October 26th, 2014

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The best 15 second sailing video you will ever see. The sound of him going through the sail reminds me of someone sitting on a bag of chips.  - Anarchist Adam.

 

October 25th, 2014

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Speaking of Moths…

The Wazsp looks like a moth, it will measure as a moth, it still has wings and foils in the same positions, it will be like a current moth to sail, except maybe simpler with less adjustments, but there are differences which make it cheaper to build, simpler to rig and more attractive to younger people and their parents who have to part with their money. That logically means less carbon and more weight.

Because of the weight and the simpler rig it should not be as fast as a Mach2, but AMAC has said he plans to sail on in the Sorrento Worlds in January, with hope of getting into the Gold fleet.

I understand that tooling is well on the way and some components have started production. Like a Mach2 there are a lot of parts to get right.

No one has yet seen one but some impressive digital images were shown to The Foiling Week attendees. Its not a secret, but we will not get more to see until they build a dedicated web site and have some product to show off.

Too many optimistic people go for premature publicity and fail to deliver on their promises, the Mach2 team are smart enough to not show too much until they are ready to deliver. Jump in the thread.

 

October 25th, 2014

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inside game back then

Earlier this week we asked you to tell us what the inside game of a modern build is, now we ask the same thing of something not quite as modern, but one which now has a new lease on life. Do you know what it is?

 

October 25th, 2014

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It is often said that what goes around, comes around. Then if that is true, it would appear that the karmic wheel is turning – While Dan Meyers continues his ludicrous suit against Sailing Anarchy, it would appear that his little company, unlike Meyers,  becomes littler by the day. With a $45 million dollar judgement against him, huge IRS issues, and the following all on his gluttonous table, we cant wait to see the collapse of this house of cards. Karma, she’s a bitch. Or so we are told…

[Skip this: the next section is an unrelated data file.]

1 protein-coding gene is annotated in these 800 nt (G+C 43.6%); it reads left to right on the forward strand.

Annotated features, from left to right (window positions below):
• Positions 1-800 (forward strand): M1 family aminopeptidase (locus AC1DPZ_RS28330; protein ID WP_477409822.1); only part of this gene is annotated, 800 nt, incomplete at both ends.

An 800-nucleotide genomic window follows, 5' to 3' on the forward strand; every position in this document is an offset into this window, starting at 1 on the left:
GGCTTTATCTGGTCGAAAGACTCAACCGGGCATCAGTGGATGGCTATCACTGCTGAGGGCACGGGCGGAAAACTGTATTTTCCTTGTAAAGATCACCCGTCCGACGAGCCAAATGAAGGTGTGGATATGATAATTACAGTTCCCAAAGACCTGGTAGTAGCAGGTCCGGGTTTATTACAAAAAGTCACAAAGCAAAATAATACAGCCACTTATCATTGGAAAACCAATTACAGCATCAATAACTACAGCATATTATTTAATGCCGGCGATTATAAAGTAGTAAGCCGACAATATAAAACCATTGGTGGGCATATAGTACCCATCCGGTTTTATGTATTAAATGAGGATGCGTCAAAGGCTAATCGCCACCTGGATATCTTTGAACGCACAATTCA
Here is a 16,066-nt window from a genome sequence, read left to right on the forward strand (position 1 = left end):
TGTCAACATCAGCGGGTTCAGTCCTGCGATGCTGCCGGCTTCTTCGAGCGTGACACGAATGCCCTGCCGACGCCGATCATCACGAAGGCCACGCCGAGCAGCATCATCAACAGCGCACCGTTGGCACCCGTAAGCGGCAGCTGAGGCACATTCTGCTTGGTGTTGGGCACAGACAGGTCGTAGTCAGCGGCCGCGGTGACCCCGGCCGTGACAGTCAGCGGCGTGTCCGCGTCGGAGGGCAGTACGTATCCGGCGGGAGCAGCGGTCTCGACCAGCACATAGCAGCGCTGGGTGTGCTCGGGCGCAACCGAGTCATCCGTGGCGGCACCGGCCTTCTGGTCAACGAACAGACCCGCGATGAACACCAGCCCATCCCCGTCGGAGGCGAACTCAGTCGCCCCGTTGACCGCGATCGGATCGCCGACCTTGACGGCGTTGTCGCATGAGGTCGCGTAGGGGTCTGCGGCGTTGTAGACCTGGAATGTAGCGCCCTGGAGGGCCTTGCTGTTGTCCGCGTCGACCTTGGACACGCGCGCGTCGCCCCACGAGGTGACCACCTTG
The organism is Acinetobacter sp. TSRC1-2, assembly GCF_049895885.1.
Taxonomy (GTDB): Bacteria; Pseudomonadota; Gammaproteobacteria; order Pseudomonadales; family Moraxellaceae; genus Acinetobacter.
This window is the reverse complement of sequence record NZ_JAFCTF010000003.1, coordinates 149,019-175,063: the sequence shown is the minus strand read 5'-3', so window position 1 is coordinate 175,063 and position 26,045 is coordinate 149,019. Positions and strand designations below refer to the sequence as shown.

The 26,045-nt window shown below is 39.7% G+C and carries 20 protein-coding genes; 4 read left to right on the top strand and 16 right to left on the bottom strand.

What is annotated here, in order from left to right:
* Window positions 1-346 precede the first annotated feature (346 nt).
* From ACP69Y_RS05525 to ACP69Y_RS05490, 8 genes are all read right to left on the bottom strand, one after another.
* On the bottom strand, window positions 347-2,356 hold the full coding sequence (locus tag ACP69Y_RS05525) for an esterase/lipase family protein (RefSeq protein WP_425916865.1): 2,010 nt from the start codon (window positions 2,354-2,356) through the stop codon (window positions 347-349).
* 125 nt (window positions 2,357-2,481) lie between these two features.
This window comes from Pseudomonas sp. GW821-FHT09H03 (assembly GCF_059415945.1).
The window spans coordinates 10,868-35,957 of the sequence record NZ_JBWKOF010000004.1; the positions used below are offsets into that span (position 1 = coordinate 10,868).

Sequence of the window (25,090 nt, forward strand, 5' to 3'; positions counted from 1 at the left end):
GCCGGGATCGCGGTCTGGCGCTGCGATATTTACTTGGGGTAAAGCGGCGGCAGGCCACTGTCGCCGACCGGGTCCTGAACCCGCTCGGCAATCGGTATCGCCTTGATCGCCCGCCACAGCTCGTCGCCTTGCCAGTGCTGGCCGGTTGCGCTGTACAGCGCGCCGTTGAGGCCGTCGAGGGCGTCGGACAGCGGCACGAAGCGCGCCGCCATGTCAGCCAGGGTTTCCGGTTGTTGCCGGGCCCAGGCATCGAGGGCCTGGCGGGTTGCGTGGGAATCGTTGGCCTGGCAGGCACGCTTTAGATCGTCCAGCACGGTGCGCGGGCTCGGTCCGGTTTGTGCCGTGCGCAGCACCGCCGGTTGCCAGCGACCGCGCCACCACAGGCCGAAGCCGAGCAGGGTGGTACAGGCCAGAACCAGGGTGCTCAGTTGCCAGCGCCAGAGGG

On Oct 07, An active bench at the Supreme Judicial Court heard oral argument in The First Marblehead Corporation (NYSE:FMD) & Gate Holdings, Inc. v. Commissioner, Docket No. 2013-P-0935 this morning; posing pointed questions to both parties.

On 23 October, The First Marblehead Corporation shares moved down -0.41%, hit an all-time low of 2.28 and was closed at $2.45. FMD EPS growth in last 5 year was 38.20%. The First Marblehead Corporation year to date performance is -66.85%.

Middle Class Rut provides the live title inspiration.

 

October 25th, 2014

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Our friends at McConaghy Boats and Schionning Designs have been commissioned to design and build a lightweight new 49′ performance catamaran. See for yourself…

 

October 24th, 2014

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Being There

bermuda 1I’m here in Bermuda up the rig of an IOD and wondering exactly how I got here. Well, a year ago, after being caught in an unfortunate house fire, I was lying in a hospital bed in a coma and on a respirator. My family was saying their goodbye’s as it wasn’t certain if I would see another sunrise. Thirty-four percent of my body sustained third degree burns. Here’s the SA linky:

I got better. Heck, I’m a bow guy. We laugh in the face of adversity. Maybe I just don’t feel the pain anymore after having a spinnaker pole dropped on my head more times than I can count. I’m doing well and I’m turning fifty. Also, I can wear Bermuda shorts and knee socks that hide my burned legs and still look sort of cool. Bow guys need to believe we look cool. As a goal for my recovery, I set the Newport/Bermuda race (my fourth to date) as a goal. I ended up on the bow of a vintage Volvo/Whitbred 60.